The patient was finally diagnosed with HES with involvement of the colon, stomach, duodenum, liver, and lung. Because hypereosinohilia was present for 3 months before his HES diagnosis, hypereosinophic period was shorter than the diagnostic criteria for HES. However, oral corticosteroid therapy (prednisolone, 60 mg/day) was started for HES with severe symptoms caused by multiple organ involvement. Three days later, symptoms such as abdominal pain, bloody diarrhea, and cough were improved dramatically. The patient was discharged, and the steroid dose was slowly tapered. Follow-up blood tests in the outpatient department demonstrated normalization of eosinophil count.
Acquired eosinophilia is systemically subclassified into secondary, clonal, and idiopathic types. Secondary eosinophilia originates from parasite infections, allergies, vasculitis, drug use, or lymphoma. Clonal eosinophilia can be distinguished from idiopathic eosinophilia by the presence of histologic, cytogenetic, or molecular evidence of an underlying myeloid malignancy.2 HES is a group of disorders with idiopathic eosinophilia that cause damage to multiple organs, and exclusion of both clonal and secondary eosinophilia is required.2-4
HES is defined by the following: 1) persistently elevated eosinophil count (≥1,500/mm3) in the blood for at least 6 months, 2) eosinophilia with no recognizable causes such as parasite infection, cancer, or allergic disease, and 3) symptoms of eosinophilia-mediated organ dysfunction.5 However, a shorter period of hypereosinophilia with symptoms requiring eosinophil-lowering therapy is also acceptable.2
HES with a predominant GI symptom is very rare.6,7 Eosinophilic gastroenteritis (EG), also a rare disease, affects the esophagus, stomach, small bowel, and large bowel.8 EG is diagnosed by the presenting GI symptoms, pathologically eosinophilic infiltration of the GI tract, no eosinophilic involvement of multiple organs outside the GI tract, and no parasite infestation.8 In contrast to EG, HES involves multiple organs and has a progressively fatal course.9 Therefore, careful assessment should be required when evaluating a patient with hyperesinophilia in blood.
Approach for diagnosis requires careful assessment of the peripheral blood smear, bone marrow morphologic features, cytogenic analysis, molecular studies including screening for FIP1L1/PDGFRA, and peripheral blood lymphocyte phenotyping and T-cell receptor gene rearrangement studies.10,11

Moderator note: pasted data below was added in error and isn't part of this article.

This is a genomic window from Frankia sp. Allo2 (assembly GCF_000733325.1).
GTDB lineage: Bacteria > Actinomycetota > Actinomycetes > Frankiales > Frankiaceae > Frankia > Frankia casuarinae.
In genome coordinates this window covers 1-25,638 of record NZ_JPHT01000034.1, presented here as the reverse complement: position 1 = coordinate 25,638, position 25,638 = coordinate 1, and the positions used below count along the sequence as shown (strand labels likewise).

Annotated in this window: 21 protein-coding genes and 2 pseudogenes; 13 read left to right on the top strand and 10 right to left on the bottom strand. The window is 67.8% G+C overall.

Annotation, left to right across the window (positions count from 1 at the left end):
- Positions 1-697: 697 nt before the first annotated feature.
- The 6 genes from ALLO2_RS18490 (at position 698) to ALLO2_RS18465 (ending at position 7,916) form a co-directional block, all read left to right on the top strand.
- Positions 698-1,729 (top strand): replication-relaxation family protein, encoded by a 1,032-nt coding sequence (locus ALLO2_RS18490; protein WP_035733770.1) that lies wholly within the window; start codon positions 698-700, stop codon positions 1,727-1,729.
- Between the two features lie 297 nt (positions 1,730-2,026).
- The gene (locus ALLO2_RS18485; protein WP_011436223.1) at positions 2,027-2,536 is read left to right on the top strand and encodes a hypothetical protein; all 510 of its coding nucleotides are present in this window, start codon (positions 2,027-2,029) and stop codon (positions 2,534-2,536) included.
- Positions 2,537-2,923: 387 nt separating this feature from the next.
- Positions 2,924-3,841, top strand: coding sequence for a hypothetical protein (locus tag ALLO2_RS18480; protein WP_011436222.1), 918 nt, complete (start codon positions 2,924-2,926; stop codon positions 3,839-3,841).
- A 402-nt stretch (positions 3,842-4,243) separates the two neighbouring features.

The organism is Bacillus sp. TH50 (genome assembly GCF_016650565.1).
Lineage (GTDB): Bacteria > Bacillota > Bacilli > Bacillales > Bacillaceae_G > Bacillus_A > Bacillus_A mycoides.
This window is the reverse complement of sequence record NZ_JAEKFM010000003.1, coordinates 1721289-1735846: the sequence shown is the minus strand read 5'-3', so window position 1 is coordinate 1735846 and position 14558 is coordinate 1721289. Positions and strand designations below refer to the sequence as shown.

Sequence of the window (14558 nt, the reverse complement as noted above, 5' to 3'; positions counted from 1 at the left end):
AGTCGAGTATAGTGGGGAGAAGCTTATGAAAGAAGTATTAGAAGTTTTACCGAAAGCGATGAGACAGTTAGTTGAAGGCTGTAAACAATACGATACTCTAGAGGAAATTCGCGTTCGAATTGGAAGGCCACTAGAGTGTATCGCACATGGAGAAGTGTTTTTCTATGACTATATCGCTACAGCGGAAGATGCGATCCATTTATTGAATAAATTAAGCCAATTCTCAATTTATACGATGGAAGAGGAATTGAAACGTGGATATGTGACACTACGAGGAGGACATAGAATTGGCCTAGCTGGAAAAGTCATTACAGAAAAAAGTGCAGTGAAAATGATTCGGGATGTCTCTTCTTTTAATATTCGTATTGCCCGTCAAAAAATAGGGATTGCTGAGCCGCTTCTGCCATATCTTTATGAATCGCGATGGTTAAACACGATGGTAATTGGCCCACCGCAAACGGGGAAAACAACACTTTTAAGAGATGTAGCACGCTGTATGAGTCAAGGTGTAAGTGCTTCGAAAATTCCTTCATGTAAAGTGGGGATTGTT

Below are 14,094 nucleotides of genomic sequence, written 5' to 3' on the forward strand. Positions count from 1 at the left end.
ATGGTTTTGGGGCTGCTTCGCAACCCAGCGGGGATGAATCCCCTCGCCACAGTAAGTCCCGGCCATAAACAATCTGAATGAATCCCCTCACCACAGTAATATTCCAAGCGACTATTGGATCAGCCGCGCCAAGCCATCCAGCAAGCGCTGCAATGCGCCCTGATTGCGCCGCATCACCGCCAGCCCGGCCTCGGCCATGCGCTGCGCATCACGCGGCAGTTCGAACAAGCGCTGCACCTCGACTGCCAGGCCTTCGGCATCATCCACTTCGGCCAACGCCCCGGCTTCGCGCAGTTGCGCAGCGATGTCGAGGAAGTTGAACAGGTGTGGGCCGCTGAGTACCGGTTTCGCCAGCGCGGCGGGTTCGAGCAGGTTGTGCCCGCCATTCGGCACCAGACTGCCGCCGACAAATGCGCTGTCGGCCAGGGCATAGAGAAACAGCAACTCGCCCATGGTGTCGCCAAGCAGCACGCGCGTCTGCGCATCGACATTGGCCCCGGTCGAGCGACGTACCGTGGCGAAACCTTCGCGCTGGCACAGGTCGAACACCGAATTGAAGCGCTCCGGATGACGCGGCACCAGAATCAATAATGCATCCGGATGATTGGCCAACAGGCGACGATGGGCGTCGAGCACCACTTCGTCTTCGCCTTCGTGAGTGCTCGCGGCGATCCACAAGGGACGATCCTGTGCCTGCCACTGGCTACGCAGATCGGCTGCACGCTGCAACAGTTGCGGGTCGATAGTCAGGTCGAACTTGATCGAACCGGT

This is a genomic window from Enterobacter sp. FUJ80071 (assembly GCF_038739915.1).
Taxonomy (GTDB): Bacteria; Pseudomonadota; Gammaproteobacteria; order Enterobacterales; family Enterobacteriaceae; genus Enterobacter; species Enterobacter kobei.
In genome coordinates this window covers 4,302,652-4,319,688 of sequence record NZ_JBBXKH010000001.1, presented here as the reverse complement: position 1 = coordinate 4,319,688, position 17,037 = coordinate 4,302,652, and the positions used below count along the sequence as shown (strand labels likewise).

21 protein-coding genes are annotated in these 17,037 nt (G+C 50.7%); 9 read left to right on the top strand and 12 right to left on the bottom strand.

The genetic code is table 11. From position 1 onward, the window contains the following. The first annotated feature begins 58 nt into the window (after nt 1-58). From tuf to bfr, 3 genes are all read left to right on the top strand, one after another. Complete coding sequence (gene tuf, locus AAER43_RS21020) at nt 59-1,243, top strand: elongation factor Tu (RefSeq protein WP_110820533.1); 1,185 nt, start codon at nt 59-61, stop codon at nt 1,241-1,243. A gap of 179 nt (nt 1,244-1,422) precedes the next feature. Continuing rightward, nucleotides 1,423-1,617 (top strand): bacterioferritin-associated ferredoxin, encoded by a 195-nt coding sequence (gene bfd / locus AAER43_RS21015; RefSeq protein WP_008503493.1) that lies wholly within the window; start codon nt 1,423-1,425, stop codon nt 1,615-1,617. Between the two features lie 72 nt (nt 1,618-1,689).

The primary goal of treatment is to reduce the eosinophilia to <1,500/mm3 and to prevent further damage to major organs.12 Corticosteroid is effective for reducing the eosinophil count, and antineoplastics are useful for slowing eosinophil production.12 Patients who are negative for FIP1L1/PDGFRA fusion should receive a single daily dose of prednisone (60 mg or 1 mg/kg orally) for 1 to 2 weeks, whereas FIP1L1/PDGFRA fusion-positive patients should receive a tyrosine kinase inhibitor (imatinib mesylate) as a first-line therapy.11,13,14 When the eosinophil count is decreased to <1,500/µL, the symptoms are usually relieved. The steroid is gradually tapered to an alternate-day schedule at the lowest dose, which is a median dose of prednisone (10 mg/day).15 Patients who are refractory to glucocorticoid therapy require high-dose glucocorticoid therapy (methylprednisolone, 1 g daily). For cases in which steroid therapy is ineffective, alternative approaches must be considered; these include hydroxyurea, interferon-alpha, anti-interleukin-5, and anti-CD52.16,17 Surgery should be reserved for patients with significant bleeding, perforation, and GI obstruction and for patients who are refractory to medical treatment.16
In our case, early initiation of systemic corticosteriod showed good response to the HES patient with severe hematochezia and chronic cough. Because HES can involve multiple organs and have fatal course, we think eosinophil-lowering therapy should be started as soon as possible to prevent aggressive disease progression and organ dysfunction.